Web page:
So you are confident that Brazil’s talent will prevail once more?
We’re sitting on a goldmine of incredible talent, there’s no doubt about it. It’s the only country in the world where football is played all year round and throughout the whole country. Kids start playing at the age of four or five. If they’re not playing in the streets like they used to, then it’s because they’re playing in organised clubs. We have that key ingredient: a big enough population from which to select top quality.

In the team that won the Olympics, we had players that are now coveted by the rest of the world, guys like “Gabigol” (Gabriel Barbosa, who has just secured a big move to Italy) and Gabriel Jesus (an emerging star at Palmeiras), which is fantastic. There was also Luan (a talented Gremio playmaker), who is a very good player, and I don’t even need to tell you about Neymar, of course. Suddenly we have four talented forwards up front. That’s how the cycle goes: if more of these players, other than Neymar, establish themselves, then we will be guaranteed a strong forward line for the next World Cup. And we will be more than ready for 2022.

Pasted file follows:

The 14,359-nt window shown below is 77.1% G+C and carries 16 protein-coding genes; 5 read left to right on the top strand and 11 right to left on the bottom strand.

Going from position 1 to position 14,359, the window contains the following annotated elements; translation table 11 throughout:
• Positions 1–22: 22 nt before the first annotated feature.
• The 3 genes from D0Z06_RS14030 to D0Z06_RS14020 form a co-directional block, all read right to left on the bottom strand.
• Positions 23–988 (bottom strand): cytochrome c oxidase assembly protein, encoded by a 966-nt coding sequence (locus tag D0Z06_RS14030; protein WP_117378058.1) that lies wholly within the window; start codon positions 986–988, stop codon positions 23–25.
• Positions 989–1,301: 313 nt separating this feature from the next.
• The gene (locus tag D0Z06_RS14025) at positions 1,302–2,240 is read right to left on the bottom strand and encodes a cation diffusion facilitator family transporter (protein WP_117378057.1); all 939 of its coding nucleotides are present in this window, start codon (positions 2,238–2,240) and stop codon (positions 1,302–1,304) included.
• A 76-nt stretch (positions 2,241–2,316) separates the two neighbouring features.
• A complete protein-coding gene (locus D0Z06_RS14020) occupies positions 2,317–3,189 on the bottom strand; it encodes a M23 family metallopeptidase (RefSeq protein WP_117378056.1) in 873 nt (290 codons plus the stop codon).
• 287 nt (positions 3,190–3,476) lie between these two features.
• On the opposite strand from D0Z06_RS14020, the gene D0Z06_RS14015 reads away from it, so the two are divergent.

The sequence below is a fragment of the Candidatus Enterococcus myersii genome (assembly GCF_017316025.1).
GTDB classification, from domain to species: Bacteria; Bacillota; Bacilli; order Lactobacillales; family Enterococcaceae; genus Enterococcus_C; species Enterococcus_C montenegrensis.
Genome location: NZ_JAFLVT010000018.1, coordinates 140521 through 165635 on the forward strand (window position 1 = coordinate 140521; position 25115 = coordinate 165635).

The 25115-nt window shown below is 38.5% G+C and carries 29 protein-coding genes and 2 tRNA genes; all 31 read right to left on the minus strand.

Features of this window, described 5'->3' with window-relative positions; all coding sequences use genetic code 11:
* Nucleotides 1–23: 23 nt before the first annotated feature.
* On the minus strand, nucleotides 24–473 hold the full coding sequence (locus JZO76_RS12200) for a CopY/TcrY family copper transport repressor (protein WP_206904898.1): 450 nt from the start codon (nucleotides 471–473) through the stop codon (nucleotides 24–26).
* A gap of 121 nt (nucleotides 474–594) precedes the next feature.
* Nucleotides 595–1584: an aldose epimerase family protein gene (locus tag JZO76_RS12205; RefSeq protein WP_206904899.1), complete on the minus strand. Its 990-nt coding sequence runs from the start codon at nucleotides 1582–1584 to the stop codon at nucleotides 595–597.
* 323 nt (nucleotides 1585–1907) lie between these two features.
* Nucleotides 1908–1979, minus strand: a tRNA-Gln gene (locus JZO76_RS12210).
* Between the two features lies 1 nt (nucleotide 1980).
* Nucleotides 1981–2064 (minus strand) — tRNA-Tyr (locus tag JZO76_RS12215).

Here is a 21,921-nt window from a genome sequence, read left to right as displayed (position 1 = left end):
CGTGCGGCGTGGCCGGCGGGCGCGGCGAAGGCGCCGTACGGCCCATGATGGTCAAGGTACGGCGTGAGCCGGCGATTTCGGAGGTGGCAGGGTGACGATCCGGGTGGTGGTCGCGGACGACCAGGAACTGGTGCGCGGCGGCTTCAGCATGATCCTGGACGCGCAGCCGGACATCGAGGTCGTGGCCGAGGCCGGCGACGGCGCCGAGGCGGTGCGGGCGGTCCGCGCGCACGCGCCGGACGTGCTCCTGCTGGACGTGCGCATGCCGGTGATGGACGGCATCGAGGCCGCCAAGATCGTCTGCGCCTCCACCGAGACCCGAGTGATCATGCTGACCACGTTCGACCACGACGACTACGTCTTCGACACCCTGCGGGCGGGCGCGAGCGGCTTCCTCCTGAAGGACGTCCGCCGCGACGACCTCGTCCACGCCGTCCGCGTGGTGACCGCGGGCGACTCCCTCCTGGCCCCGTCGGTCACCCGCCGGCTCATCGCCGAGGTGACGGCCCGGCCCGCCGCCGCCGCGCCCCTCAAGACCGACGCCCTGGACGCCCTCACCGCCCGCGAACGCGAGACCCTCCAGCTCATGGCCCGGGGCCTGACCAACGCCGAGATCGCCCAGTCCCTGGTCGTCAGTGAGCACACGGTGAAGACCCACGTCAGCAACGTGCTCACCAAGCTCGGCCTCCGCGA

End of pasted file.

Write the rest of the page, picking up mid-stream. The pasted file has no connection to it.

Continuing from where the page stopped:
Is it possible to list the five greatest artists in Brazilian football? Should the list perhaps be longer?
Well, it’s always hard to compile such a list. I think that even a list of ten would be too short [laughs]. I always get stuck when it comes to such things. Everyone is important. You can’t deny the importance of a Pele or a Garrincha, sure. But there are so many more, including others from that golden generation that won two World Cups (in ‘58 and ‘62). Nilton Santos was a giant ... Mario Zagallo, who would later be the first world champion as both player and coach in 1970, alongside Tostao on the pitch. Rivelino, Carlos Alberto... Then there’s Zico, Socrates... I could go on, and I was still only mentioning the older generation. We could still talk about Ronaldo, Rivaldo, Ronaldinho ... There are so many.

Our football is our culture. Perhaps more than a culture, football is even a religion. There are moments when it may feel as though we are losing faith, but it is always there, deep down.